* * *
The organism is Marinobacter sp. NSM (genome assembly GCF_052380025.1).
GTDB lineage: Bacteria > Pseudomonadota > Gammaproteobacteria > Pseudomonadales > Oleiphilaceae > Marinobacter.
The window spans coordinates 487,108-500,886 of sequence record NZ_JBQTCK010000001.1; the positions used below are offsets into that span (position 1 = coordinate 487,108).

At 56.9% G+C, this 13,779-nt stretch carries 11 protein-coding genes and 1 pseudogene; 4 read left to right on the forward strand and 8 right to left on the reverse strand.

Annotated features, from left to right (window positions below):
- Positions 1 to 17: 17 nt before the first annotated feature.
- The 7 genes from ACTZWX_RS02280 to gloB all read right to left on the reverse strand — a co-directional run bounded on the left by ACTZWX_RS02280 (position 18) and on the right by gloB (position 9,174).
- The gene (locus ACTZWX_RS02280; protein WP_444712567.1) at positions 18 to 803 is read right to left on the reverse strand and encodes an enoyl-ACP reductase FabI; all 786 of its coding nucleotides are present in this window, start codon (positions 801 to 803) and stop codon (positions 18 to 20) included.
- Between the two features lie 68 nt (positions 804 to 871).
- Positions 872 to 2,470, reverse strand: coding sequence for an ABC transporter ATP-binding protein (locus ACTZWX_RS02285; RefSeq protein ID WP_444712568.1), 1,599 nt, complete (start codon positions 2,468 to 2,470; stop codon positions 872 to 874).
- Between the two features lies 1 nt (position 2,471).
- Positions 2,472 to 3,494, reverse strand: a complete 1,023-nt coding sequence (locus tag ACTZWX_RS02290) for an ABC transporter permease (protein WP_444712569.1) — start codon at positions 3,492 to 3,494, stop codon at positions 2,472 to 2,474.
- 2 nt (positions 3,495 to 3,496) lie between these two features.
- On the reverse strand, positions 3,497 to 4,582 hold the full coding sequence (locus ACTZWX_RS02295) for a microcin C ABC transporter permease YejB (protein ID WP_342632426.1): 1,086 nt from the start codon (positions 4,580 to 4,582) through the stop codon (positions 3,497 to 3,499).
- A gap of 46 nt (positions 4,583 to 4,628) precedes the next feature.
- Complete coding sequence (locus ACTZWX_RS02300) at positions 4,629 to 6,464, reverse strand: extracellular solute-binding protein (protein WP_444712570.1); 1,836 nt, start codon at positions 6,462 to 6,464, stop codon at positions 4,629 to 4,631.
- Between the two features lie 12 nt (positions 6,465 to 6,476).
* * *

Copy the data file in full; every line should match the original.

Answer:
The organism is Marinobacter sp. NSM (genome assembly GCF_052380025.1).
GTDB lineage: Bacteria > Pseudomonadota > Gammaproteobacteria > Pseudomonadales > Oleiphilaceae > Marinobacter.
The window spans coordinates 487,108-500,886 of sequence record NZ_JBQTCK010000001.1; the positions used below are offsets into that span (position 1 = coordinate 487,108).

At 56.9% G+C, this 13,779-nt stretch carries 11 protein-coding genes and 1 pseudogene; 4 read left to right on the forward strand and 8 right to left on the reverse strand.

Annotated features, from left to right (window positions below):
- Positions 1 to 17: 17 nt before the first annotated feature.
- The 7 genes from ACTZWX_RS02280 to gloB all read right to left on the reverse strand — a co-directional run bounded on the left by ACTZWX_RS02280 (position 18) and on the right by gloB (position 9,174).
- The gene (locus ACTZWX_RS02280; protein WP_444712567.1) at positions 18 to 803 is read right to left on the reverse strand and encodes an enoyl-ACP reductase FabI; all 786 of its coding nucleotides are present in this window, start codon (positions 801 to 803) and stop codon (positions 18 to 20) included.
- Between the two features lie 68 nt (positions 804 to 871).
- Positions 872 to 2,470, reverse strand: coding sequence for an ABC transporter ATP-binding protein (locus ACTZWX_RS02285; RefSeq protein ID WP_444712568.1), 1,599 nt, complete (start codon positions 2,468 to 2,470; stop codon positions 872 to 874).
- Between the two features lies 1 nt (position 2,471).
- Positions 2,472 to 3,494, reverse strand: a complete 1,023-nt coding sequence (locus tag ACTZWX_RS02290) for an ABC transporter permease (protein WP_444712569.1) — start codon at positions 3,492 to 3,494, stop codon at positions 2,472 to 2,474.
- 2 nt (positions 3,495 to 3,496) lie between these two features.
- On the reverse strand, positions 3,497 to 4,582 hold the full coding sequence (locus ACTZWX_RS02295) for a microcin C ABC transporter permease YejB (protein ID WP_342632426.1): 1,086 nt from the start codon (positions 4,580 to 4,582) through the stop codon (positions 3,497 to 3,499).
- A gap of 46 nt (positions 4,583 to 4,628) precedes the next feature.
- Complete coding sequence (locus ACTZWX_RS02300) at positions 4,629 to 6,464, reverse strand: extracellular solute-binding protein (protein WP_444712570.1); 1,836 nt, start codon at positions 6,462 to 6,464, stop codon at positions 4,629 to 4,631.
- Between the two features lie 12 nt (positions 6,465 to 6,476).